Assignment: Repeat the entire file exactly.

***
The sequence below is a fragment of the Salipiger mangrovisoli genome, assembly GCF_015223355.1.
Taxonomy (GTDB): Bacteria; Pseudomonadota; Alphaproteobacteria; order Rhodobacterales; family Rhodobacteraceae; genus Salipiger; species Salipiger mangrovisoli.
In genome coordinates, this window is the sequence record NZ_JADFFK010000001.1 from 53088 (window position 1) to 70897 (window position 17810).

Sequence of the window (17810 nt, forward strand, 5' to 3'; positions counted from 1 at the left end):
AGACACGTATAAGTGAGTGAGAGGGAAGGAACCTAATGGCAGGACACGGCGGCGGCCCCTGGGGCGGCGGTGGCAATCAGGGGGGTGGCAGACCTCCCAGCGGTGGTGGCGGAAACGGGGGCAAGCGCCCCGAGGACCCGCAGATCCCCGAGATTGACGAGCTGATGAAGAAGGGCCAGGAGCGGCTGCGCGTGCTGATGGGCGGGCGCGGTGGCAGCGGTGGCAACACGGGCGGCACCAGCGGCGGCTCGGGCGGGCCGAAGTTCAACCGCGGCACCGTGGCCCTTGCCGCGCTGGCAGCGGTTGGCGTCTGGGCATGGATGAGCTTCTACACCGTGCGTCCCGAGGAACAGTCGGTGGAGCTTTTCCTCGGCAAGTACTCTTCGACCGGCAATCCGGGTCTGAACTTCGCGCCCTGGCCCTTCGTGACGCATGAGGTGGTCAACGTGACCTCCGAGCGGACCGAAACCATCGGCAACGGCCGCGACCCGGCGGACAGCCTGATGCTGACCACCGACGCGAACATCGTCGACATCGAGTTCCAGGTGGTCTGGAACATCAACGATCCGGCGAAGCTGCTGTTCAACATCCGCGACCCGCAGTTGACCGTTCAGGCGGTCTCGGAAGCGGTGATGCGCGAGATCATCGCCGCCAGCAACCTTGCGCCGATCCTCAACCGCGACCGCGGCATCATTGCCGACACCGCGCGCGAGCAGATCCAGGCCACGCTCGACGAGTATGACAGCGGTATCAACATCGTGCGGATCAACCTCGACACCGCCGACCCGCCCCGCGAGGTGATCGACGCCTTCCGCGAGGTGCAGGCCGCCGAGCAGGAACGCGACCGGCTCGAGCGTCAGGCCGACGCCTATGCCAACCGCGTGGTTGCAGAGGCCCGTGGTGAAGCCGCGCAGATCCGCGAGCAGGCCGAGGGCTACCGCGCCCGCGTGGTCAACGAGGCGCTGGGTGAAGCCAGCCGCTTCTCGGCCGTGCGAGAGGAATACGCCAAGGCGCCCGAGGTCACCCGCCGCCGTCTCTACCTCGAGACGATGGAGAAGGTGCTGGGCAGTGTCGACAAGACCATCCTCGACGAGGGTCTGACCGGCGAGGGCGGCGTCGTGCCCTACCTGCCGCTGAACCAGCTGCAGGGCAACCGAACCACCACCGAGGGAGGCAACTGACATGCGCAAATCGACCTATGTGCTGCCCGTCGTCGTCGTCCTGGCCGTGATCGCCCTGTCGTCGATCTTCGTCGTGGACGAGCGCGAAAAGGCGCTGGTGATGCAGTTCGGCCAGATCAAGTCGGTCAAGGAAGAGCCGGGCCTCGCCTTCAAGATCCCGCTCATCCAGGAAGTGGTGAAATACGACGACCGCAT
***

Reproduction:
The sequence below is a fragment of the Salipiger mangrovisoli genome, assembly GCF_015223355.1.
Taxonomy (GTDB): Bacteria; Pseudomonadota; Alphaproteobacteria; order Rhodobacterales; family Rhodobacteraceae; genus Salipiger; species Salipiger mangrovisoli.
In genome coordinates, this window is the sequence record NZ_JADFFK010000001.1 from 53088 (window position 1) to 70897 (window position 17810).

Sequence of the window (17810 nt, forward strand, 5' to 3'; positions counted from 1 at the left end):
AGACACGTATAAGTGAGTGAGAGGGAAGGAACCTAATGGCAGGACACGGCGGCGGCCCCTGGGGCGGCGGTGGCAATCAGGGGGGTGGCAGACCTCCCAGCGGTGGTGGCGGAAACGGGGGCAAGCGCCCCGAGGACCCGCAGATCCCCGAGATTGACGAGCTGATGAAGAAGGGCCAGGAGCGGCTGCGCGTGCTGATGGGCGGGCGCGGTGGCAGCGGTGGCAACACGGGCGGCACCAGCGGCGGCTCGGGCGGGCCGAAGTTCAACCGCGGCACCGTGGCCCTTGCCGCGCTGGCAGCGGTTGGCGTCTGGGCATGGATGAGCTTCTACACCGTGCGTCCCGAGGAACAGTCGGTGGAGCTTTTCCTCGGCAAGTACTCTTCGACCGGCAATCCGGGTCTGAACTTCGCGCCCTGGCCCTTCGTGACGCATGAGGTGGTCAACGTGACCTCCGAGCGGACCGAAACCATCGGCAACGGCCGCGACCCGGCGGACAGCCTGATGCTGACCACCGACGCGAACATCGTCGACATCGAGTTCCAGGTGGTCTGGAACATCAACGATCCGGCGAAGCTGCTGTTCAACATCCGCGACCCGCAGTTGACCGTTCAGGCGGTCTCGGAAGCGGTGATGCGCGAGATCATCGCCGCCAGCAACCTTGCGCCGATCCTCAACCGCGACCGCGGCATCATTGCCGACACCGCGCGCGAGCAGATCCAGGCCACGCTCGACGAGTATGACAGCGGTATCAACATCGTGCGGATCAACCTCGACACCGCCGACCCGCCCCGCGAGGTGATCGACGCCTTCCGCGAGGTGCAGGCCGCCGAGCAGGAACGCGACCGGCTCGAGCGTCAGGCCGACGCCTATGCCAACCGCGTGGTTGCAGAGGCCCGTGGTGAAGCCGCGCAGATCCGCGAGCAGGCCGAGGGCTACCGCGCCCGCGTGGTCAACGAGGCGCTGGGTGAAGCCAGCCGCTTCTCGGCCGTGCGAGAGGAATACGCCAAGGCGCCCGAGGTCACCCGCCGCCGTCTCTACCTCGAGACGATGGAGAAGGTGCTGGGCAGTGTCGACAAGACCATCCTCGACGAGGGTCTGACCGGCGAGGGCGGCGTCGTGCCCTACCTGCCGCTGAACCAGCTGCAGGGCAACCGAACCACCACCGAGGGAGGCAACTGACATGCGCAAATCGACCTATGTGCTGCCCGTCGTCGTCGTCCTGGCCGTGATCGCCCTGTCGTCGATCTTCGTCGTGGACGAGCGCGAAAAGGCGCTGGTGATGCAGTTCGGCCAGATCAAGTCGGTCAAGGAAGAGCCGGGCCTCGCCTTCAAGATCCCGCTCATCCAGGAAGTGGTGAAATACGACGACCGCAT